A major part of the isolationist campaign between the world wars was disarmament; you won’t fight if you can’t fight. The focus of this effort was naval forces, the strategic arm of overseas power projection. From 1921-1935 a series of arms control agreements were signed by the major powers limiting their fleets. The system failed because only half the powers – the liberal democracies, took it seriously. The rising Axis powers, Germany, Italy, and Japan, cheated on the treaties and finally dropped out of the system. The nadir of the disarmament effort was in 1935 when the U.S., Britain and France agreed to keep limits on their fleets even as the Axis embarked on major buildups. Like appeasement, it served to encourage aggression rather than deter it.

Trump is not making that mistake again. From the start of his campaign and since taking office, he has pledged a major expansion of the U.S. Navy; a fleet weakened by years of budget cuts that have reduced its size, modernization and readiness. The Army and Air Force will also be boosted. Candidate Trump also attacked a major legacy of Obama, the Iran nuclear agreement as a flawed arms control measure. He has exposed Syria’s cheating on its 2013 chemical weapons disarmament deal brokered by Russia. These are not positions taken from the isolationists.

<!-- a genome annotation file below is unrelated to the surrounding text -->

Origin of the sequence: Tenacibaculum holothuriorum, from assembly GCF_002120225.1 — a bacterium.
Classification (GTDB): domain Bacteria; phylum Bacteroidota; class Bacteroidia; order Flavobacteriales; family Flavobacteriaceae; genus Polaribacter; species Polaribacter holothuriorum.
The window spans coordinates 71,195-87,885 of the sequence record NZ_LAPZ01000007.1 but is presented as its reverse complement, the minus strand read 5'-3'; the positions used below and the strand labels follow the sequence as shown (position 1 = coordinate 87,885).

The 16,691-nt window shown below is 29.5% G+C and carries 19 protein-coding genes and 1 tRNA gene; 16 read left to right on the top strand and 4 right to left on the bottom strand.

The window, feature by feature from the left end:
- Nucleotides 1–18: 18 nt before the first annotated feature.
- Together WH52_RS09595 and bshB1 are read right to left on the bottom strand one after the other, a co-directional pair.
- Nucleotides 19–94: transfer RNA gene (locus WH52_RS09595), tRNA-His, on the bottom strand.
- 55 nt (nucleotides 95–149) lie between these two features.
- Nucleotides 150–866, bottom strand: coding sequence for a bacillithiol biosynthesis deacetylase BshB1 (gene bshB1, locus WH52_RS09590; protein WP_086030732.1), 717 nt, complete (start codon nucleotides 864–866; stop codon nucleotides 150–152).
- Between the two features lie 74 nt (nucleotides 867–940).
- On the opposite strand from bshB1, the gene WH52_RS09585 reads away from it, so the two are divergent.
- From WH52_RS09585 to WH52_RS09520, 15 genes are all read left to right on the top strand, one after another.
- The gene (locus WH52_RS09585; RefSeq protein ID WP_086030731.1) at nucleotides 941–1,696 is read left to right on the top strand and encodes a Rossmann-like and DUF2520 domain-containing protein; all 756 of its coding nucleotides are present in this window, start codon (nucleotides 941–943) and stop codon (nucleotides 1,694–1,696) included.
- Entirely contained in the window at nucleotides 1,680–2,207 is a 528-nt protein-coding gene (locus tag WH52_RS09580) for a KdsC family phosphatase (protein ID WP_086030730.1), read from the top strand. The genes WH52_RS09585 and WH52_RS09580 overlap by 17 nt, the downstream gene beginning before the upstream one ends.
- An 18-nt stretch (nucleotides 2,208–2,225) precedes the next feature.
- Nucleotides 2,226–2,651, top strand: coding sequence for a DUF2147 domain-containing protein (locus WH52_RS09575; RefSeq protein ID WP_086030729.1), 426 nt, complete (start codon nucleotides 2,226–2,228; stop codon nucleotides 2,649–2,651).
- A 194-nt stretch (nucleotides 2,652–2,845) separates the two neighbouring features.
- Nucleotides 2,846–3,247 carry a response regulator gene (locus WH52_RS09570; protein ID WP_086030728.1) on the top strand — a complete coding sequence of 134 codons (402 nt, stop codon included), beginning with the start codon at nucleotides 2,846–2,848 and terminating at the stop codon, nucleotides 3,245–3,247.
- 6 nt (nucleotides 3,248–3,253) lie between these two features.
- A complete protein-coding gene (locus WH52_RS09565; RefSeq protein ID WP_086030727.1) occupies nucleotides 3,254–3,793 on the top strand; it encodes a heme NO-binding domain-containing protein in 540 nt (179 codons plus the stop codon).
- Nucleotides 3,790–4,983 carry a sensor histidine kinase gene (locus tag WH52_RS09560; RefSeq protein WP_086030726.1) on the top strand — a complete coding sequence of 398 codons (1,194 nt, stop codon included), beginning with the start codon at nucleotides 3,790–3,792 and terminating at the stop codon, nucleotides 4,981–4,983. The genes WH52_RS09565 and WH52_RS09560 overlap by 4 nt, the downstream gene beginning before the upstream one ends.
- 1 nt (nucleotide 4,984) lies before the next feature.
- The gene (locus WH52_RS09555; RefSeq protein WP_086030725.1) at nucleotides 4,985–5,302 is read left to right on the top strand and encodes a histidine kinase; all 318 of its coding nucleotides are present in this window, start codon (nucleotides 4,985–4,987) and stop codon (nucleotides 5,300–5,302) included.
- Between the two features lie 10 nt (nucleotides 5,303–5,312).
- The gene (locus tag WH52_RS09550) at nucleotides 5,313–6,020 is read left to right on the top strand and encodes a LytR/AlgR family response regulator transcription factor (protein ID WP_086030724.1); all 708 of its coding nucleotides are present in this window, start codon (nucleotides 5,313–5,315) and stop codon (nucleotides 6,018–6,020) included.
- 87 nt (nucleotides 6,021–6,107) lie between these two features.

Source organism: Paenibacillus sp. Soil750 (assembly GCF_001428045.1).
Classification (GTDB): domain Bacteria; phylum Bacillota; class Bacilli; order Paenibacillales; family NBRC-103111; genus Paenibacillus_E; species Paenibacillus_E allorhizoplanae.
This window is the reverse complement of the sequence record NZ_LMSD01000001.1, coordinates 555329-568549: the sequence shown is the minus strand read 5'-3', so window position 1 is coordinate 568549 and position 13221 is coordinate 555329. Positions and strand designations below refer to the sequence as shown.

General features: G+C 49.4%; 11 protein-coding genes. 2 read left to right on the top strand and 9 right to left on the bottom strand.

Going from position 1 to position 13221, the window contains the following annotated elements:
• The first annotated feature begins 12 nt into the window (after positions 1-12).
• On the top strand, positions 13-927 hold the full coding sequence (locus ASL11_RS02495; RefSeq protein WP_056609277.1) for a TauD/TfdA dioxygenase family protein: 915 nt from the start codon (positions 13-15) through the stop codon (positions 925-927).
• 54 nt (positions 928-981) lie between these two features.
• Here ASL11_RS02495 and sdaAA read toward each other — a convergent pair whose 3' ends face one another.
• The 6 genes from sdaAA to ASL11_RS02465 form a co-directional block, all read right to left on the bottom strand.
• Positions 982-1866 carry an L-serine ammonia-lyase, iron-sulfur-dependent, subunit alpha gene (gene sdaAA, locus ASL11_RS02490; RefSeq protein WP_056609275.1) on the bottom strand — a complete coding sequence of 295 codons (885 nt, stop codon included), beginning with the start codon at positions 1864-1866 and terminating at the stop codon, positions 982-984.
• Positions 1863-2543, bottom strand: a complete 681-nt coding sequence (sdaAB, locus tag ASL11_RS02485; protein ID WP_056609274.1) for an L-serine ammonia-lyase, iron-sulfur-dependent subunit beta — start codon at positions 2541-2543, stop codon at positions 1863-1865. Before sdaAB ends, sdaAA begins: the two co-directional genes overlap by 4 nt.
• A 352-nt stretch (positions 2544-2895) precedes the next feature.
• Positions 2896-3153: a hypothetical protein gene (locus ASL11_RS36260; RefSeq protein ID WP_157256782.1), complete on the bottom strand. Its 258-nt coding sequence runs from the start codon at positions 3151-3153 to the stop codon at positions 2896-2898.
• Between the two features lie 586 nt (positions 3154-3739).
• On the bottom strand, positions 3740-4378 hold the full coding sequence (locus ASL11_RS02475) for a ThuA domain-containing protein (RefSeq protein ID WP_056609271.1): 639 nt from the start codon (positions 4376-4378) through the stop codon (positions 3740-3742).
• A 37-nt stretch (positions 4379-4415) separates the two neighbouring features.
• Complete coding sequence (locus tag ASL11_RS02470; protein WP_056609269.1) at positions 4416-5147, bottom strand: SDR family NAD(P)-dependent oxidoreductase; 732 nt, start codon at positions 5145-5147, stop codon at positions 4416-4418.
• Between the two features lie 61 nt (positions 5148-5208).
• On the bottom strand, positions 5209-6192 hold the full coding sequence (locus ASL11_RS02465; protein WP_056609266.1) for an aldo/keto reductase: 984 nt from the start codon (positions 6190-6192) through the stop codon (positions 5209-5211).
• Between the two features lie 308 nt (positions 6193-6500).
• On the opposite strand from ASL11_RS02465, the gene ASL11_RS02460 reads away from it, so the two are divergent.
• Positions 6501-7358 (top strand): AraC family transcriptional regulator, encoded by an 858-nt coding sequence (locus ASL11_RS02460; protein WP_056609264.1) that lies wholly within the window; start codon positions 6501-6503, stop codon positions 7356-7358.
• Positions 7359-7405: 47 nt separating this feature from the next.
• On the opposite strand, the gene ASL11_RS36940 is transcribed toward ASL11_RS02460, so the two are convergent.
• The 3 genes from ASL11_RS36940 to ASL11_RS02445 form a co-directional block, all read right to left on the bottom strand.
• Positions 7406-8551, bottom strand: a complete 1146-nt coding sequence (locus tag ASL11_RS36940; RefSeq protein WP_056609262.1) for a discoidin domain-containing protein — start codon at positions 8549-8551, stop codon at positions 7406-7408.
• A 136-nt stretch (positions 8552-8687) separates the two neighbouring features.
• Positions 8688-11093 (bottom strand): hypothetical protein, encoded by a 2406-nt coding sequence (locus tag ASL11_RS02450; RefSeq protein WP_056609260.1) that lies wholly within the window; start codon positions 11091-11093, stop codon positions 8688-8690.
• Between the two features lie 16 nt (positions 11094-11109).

There has been confusion about Trump’s unilateralism; equating it with isolationism. But the two terms are not synonyms. Trump’s determination to do what is best for America does not mean he is abandoning allies. The first thing he did upon taking office was to dispatch his national security team (all of whom are veteran actors on the world stage) to trouble spots around the world while hosting a steady stream of foreign leaders at the White House. He feels like George W. Bush, who famously said America “does not need a permission slip” from anyone else to defend its interests. Trump’s attack on Syria followed the failure of a UN resolution to sanction Damascus officials for the use of chemical weapons; a resolution vetoed by Russia and China. This should send a message to Beijing about the sincerity of Trump’s statement that “If China is not going to solve North Korea, we will.”

There was also confusion about candidate Trump’s criticism of NATO. He complained that most NATO members are not contributing the minimum of 2% of GDP to defense that NATO has mandated. And he argued that NATO members were not doing enough to fight terrorism. On both counts, he was correct and past administrations have urged NATO to do more on both counts. Obama’s Secretary of Defense Ash Carter even extended the criticism to our Arab allies who are actively fighting on the front line against Iranian aggression in Syria and Yemen.